What makes a banana organic?

There is much more to an organic product than the little green-and-white logo. Above all, it comes down to the passionate commitment of producers and suppliers for high-quality food cultivated in an environmentally friendly way. This is true in the case of the curved yellow fruit.


Europeans eat around eight kilos of bananas per year. The banana is not only one of the world’s oldest cultivated plants, it is also one of the most important commercial products there is. But the banana’s success story is not problem-free. The fruit’s cultivation comes with a variety of environmental and social challenges, such as the use of pesticides or the working conditions on plantations. In a manner of speaking, ALDI North is one of the world’s biggest international banana traders. Since 2017, we have been selling only organic Fairtrade bananas or Rainforest Alliance-certified bananas at the stores in Denmark, Germany and Belgium. Organic bananas in particular are playing an increasingly important role at the Group.


EU organic, Rainforest Alliance and others: signposts in a jungle of labels

They come in all shapes and colours: sustainability labels. They help consumers make informed purchasing decisions and thus make many things a great deal easier. We think that this makes sense, which is why we use different labels to mark our products, depending on the product group. There are differences from country to country as well. In some countries, customers will also find special national seals on the products. What do they all have in common? Producers and suppliers who want to label their products with them usually have to go through an extensive certification process. Nonetheless, taking a close look is worth it, because that way it is possible to find out what criteria are behind the individual labels or seals.

From South and Central America to the rest of the world: how organic bananas make their way into retail

The journey that a banana makes is a long one. Whether it will be permitted to carry an EU organic or Fairtrade label is decided right at the beginning. And across all stages of the supply chain, organic and conventional goods must be kept strictly separated. It must also be possible at all times to trace where the bananas come from, which is true for all bananas and standards.

Banana plant with fruit


It all begins in South and Central America: whereas our organic bananas with the Fairtrade label are cultivated in Peru and elsewhere, our Rainforest Alliance-certified bananas largely come from Honduras, Ecuador and Costa Rica, where they grow in the tropical climate on stems several metres in height . It takes around three months until the fruit is ripe. There are many challenges to overcome already during the cultivation stage, such as living wages, workers’ rights, the use of pesticides to fight pests, the preservation of biodiversity and the traceability of the produce. To meet the high standards of the EU regulation on organic farming, producers are not permitted to use any chemical pesticides or fertilisers, and they have to observe optimum crop rotation.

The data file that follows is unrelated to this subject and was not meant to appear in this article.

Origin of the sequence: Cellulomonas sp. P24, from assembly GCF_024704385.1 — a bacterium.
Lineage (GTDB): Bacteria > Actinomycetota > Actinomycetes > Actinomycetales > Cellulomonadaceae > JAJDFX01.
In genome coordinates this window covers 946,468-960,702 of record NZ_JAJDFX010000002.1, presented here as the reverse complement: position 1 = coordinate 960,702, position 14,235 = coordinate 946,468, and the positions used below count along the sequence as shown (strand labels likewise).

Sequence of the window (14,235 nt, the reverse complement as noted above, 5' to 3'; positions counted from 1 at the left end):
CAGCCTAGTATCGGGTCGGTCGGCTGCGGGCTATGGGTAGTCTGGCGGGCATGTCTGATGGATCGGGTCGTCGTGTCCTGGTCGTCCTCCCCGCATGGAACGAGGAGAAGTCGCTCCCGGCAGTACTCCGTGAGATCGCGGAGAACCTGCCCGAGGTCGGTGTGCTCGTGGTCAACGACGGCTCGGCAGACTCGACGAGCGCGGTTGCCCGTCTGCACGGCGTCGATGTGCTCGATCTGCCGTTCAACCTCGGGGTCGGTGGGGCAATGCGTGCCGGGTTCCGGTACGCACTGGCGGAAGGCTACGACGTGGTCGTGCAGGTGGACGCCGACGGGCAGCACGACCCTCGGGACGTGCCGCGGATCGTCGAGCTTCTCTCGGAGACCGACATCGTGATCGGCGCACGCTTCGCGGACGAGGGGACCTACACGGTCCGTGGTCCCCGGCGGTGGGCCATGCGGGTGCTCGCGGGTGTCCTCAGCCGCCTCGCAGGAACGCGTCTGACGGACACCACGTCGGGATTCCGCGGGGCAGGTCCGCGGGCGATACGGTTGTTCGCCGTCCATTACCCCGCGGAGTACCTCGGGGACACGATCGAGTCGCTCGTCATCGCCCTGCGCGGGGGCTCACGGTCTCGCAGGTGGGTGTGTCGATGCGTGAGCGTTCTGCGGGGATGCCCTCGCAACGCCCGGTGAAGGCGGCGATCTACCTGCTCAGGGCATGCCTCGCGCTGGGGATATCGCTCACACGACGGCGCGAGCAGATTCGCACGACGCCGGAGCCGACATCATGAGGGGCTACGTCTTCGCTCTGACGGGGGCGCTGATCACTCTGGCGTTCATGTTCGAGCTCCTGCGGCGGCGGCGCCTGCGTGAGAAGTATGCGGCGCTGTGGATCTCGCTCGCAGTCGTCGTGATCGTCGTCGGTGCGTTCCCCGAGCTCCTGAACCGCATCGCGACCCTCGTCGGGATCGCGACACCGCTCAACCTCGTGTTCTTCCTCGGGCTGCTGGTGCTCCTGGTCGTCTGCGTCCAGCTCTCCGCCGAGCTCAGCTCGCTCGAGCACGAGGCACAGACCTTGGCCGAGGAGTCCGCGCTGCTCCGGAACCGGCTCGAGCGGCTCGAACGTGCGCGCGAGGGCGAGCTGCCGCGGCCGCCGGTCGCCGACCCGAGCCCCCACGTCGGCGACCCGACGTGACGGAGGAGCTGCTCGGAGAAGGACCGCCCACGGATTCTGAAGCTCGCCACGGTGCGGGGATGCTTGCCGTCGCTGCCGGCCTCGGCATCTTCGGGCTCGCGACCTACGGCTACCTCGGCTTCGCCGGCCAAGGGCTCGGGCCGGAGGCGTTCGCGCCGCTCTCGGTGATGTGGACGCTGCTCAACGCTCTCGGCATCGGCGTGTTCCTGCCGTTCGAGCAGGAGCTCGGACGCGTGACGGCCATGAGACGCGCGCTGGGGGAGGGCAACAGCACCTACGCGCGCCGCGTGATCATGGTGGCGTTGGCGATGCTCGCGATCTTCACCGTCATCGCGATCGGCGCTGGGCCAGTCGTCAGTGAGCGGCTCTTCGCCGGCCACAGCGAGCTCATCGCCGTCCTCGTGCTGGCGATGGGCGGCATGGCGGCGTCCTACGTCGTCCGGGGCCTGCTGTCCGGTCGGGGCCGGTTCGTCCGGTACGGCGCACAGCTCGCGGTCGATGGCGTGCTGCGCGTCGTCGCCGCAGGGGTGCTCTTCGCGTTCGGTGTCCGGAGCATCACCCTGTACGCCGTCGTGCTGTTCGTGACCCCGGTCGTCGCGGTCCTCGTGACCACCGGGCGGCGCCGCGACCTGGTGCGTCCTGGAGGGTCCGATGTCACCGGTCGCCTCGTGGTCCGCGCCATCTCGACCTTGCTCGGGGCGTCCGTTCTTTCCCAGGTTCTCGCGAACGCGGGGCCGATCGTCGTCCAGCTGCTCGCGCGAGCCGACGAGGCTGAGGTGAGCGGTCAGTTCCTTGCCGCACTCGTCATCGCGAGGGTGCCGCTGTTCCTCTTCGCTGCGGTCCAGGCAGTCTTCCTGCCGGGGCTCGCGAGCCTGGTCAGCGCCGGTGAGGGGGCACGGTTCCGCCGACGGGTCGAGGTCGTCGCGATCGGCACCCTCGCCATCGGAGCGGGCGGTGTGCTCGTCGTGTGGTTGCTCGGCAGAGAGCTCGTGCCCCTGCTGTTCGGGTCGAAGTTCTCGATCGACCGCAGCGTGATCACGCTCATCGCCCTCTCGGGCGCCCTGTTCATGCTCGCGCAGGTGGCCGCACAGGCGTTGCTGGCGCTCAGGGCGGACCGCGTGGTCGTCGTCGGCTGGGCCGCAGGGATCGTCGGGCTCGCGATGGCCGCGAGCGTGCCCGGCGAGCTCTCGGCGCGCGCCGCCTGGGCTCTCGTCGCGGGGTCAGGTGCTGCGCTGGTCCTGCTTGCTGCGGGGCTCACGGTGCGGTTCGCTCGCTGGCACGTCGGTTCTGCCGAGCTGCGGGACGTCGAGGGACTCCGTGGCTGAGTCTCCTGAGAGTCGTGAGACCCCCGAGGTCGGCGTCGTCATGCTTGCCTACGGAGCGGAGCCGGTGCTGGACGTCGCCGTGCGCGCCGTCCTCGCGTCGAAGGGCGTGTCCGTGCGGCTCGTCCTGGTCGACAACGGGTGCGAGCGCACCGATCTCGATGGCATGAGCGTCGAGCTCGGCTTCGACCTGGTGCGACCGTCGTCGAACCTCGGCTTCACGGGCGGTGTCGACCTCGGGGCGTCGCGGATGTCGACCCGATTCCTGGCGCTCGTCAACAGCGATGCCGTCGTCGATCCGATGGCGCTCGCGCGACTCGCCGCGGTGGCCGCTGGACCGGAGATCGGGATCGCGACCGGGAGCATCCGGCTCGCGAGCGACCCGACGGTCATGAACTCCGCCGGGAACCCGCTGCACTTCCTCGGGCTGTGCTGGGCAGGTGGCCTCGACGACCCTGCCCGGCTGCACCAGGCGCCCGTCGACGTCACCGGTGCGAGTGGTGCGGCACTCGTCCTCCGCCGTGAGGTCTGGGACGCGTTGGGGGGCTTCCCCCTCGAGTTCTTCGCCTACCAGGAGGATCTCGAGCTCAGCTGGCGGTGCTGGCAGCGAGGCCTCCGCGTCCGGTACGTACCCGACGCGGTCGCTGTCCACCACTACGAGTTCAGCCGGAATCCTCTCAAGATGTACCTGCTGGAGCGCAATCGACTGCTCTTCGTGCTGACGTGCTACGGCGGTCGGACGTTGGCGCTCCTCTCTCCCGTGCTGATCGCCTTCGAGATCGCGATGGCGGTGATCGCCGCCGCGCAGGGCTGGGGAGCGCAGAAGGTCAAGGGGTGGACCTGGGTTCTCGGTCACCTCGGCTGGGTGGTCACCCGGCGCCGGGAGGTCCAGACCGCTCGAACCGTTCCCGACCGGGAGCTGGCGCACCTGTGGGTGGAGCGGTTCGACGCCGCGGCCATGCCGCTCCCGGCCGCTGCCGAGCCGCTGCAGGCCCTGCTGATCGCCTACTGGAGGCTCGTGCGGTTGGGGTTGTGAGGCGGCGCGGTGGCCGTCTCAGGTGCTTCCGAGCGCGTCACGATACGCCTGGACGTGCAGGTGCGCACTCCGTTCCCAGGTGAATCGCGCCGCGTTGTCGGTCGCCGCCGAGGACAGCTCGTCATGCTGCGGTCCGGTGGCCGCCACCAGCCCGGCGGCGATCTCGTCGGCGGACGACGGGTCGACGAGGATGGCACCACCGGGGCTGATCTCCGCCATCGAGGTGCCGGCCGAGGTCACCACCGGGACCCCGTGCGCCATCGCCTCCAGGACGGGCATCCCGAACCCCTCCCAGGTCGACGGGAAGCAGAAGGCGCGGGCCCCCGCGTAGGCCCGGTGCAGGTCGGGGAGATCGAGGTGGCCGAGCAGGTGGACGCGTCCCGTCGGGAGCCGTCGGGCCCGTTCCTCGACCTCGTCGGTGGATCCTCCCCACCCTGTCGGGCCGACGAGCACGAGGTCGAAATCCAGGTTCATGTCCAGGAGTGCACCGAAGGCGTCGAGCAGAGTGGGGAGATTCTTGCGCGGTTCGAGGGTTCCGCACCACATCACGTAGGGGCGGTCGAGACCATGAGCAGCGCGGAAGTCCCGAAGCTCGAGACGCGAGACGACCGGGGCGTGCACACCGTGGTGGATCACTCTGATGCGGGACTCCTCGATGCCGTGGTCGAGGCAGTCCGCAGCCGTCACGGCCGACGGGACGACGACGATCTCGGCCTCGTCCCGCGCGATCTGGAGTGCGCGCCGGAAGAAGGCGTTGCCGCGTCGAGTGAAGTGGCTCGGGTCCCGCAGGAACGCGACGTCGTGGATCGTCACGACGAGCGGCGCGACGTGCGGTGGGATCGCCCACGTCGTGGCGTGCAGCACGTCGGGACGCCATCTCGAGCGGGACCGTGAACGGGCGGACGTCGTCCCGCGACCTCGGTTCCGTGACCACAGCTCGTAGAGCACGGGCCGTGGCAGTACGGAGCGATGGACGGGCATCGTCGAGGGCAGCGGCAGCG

Packaging station

When the harvest ends, transport begins: the bananas are prepared in the packaging station to go on their big journey and undergo a thorough quality check. The fruits are divided into clusters that consist of four to eight bananas. Once washed and furnished with the right labels and seals, they are sent off to the harbour in boxes.

42 days
Transport from South America to Europe can take up to 42 days.


Once on board refrigerated ships, the bananas arrive in their markets of destination within four to six weeks. The low temperature on the ships is key, as it prevents the fruit, which is still green, from ripening too fast. It is necessary to meet the requirements stipulated by the EU organic label during this step, too, which includes separating the organic bananas from conventionally produced produce.

Cargo ship at sea
Ripe bananas

Ripeners and suppliers

From green to yellow: the bananas get their characteristic colour during this step, which occurs in large ripening rooms – meticulously monitored by the ripening manager – over a period of four to eight days. Ethylene is used to induce the ripening process. It is a natural gas that even the fruits themselves produce in small quantities. Our suppliers then transport the bananas to our distribution centres. From this point on, we are responsible for the rest of the bananas’ journey.

Distribution centre

At our distribution centres, we take another very close look. ALDI North employees and outside inspectors inspect the received goods with regard to quality.

An inspector examines bananas at the distribution centre
Packaged bananas at the stores


Once the bananas arrive at the stores, our employees perform yet another check. Then – at long last – the bananas are put out on display for purchase. GLOBALG.A.P. certification ensures traceability for all fruit and vegetables. You just simply enter the GGN number on the box into the initiative’s online database.


The only thing left now is to enjoy the banana – whether still slightly green or completely yellow, depending on your preference. Here’s a tip: if you want to ripen bananas at home further, the best thing to do is put them next to a couple of apples, as they produce a lot of the ripening gas ethylene.

The bananas spend 4 to 8 days ripening in the ripening room, going from green to yellow.

Organic labels of the countries

Alongside the EU organic label, there are yet others in use. In Denmark, for instance, you will find the organic Ø label of the Danish government besides the green leaf of the European Union. It is held in high regard by the people of Denmark.

Ø label in Denmark
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